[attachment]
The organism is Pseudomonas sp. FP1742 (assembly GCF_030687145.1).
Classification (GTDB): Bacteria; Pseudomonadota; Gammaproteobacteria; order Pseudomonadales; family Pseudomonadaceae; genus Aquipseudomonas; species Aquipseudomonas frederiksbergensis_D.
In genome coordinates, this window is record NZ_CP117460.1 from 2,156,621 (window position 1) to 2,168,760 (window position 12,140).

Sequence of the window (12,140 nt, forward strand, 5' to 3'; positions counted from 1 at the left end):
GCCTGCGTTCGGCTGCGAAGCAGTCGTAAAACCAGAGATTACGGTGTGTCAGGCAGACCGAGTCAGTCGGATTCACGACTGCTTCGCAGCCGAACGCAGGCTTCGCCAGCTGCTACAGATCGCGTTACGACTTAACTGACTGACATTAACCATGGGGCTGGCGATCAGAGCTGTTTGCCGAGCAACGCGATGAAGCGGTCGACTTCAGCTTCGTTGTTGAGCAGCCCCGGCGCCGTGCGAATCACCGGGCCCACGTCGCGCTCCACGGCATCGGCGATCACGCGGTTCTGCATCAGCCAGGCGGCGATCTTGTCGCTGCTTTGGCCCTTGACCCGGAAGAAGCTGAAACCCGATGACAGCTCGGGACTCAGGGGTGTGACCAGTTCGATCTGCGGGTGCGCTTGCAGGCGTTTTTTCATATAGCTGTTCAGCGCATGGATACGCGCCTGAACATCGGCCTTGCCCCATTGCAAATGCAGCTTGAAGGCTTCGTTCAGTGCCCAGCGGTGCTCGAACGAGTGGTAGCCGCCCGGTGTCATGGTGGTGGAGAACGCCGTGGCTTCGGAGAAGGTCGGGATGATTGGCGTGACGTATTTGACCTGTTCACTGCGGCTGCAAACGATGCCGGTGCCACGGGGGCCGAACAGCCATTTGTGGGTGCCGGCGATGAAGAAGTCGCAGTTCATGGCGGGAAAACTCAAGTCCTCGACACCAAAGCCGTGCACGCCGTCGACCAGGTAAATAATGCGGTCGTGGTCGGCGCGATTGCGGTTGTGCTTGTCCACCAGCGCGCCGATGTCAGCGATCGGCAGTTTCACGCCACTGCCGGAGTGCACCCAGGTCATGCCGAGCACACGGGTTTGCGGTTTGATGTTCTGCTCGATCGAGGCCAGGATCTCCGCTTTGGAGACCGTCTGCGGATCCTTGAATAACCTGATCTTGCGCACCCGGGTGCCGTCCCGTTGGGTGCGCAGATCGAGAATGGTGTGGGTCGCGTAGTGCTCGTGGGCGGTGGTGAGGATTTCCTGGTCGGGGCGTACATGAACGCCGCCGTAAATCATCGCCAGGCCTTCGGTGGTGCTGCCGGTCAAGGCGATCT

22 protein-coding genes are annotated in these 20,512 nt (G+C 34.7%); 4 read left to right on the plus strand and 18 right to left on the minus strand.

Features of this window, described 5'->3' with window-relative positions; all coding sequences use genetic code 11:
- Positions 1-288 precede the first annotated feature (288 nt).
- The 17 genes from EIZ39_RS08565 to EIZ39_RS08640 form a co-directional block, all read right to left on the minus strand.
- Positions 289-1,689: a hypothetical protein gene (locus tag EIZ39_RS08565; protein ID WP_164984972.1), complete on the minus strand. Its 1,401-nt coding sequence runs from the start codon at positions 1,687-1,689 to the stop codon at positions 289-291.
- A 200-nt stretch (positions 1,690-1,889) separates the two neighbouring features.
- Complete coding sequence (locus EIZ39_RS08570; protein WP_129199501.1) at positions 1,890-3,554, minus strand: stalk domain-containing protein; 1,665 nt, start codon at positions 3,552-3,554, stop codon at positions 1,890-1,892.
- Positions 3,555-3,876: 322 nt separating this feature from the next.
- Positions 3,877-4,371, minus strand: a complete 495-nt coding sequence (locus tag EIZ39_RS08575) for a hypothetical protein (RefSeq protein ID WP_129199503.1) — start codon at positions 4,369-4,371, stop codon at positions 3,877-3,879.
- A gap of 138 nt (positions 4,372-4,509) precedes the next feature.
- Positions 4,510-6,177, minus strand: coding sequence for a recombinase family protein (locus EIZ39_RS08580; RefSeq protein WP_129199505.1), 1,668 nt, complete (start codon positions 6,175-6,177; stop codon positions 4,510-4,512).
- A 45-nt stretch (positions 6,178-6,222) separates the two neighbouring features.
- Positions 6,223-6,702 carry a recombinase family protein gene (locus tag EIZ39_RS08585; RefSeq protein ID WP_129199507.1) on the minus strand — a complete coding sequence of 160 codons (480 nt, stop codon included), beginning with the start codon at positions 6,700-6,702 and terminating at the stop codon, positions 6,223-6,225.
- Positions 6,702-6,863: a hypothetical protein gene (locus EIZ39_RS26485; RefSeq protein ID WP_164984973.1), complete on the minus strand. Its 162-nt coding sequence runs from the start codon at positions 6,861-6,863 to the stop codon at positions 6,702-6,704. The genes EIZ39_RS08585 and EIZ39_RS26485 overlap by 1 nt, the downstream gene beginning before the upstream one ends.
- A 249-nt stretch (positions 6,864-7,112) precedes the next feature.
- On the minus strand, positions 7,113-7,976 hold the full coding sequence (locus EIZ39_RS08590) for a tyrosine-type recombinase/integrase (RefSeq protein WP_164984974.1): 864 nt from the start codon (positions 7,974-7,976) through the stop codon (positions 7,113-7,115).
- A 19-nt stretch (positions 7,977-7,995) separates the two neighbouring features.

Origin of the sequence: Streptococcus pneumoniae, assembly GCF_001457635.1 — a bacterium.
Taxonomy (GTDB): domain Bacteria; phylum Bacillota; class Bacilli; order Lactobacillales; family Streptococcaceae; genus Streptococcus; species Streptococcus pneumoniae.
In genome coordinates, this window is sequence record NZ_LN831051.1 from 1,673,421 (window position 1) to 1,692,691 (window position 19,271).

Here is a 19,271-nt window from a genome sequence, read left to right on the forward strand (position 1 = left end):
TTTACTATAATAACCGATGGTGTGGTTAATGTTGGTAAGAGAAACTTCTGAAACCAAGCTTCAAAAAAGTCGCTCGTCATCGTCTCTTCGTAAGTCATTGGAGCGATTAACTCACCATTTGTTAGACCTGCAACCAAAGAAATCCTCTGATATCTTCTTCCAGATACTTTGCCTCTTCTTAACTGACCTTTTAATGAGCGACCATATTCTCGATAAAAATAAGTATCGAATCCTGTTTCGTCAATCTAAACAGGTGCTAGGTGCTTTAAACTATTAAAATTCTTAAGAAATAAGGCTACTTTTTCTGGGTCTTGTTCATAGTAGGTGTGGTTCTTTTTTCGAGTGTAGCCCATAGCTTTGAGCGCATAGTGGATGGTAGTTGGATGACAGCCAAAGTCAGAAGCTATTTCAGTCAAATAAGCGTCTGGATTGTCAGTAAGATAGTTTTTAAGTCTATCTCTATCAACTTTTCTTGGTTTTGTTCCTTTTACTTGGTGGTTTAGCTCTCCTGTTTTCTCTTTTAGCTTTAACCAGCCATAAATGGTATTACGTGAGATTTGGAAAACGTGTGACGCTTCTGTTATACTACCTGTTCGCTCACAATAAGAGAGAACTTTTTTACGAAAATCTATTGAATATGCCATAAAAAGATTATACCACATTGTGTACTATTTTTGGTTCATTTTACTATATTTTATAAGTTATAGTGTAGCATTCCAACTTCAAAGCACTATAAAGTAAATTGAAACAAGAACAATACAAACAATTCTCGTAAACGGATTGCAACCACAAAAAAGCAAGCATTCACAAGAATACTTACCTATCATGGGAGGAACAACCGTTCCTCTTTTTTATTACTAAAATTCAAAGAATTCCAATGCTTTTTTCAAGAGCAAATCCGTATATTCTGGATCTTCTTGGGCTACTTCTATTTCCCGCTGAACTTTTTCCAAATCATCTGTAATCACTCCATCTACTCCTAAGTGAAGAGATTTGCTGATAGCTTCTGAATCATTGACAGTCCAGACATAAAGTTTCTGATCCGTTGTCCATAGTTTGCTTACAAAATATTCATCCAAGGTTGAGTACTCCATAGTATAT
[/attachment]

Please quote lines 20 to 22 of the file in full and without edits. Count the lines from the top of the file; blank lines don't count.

- A 249-nt stretch (positions 6,864-7,112) precedes the next feature.
- On the minus strand, positions 7,113-7,976 hold the full coding sequence (locus EIZ39_RS08590) for a tyrosine-type recombinase/integrase (RefSeq protein WP_164984974.1): 864 nt from the start codon (positions 7,974-7,976) through the stop codon (positions 7,113-7,115).
- A 19-nt stretch (positions 7,977-7,995) separates the two neighbouring features.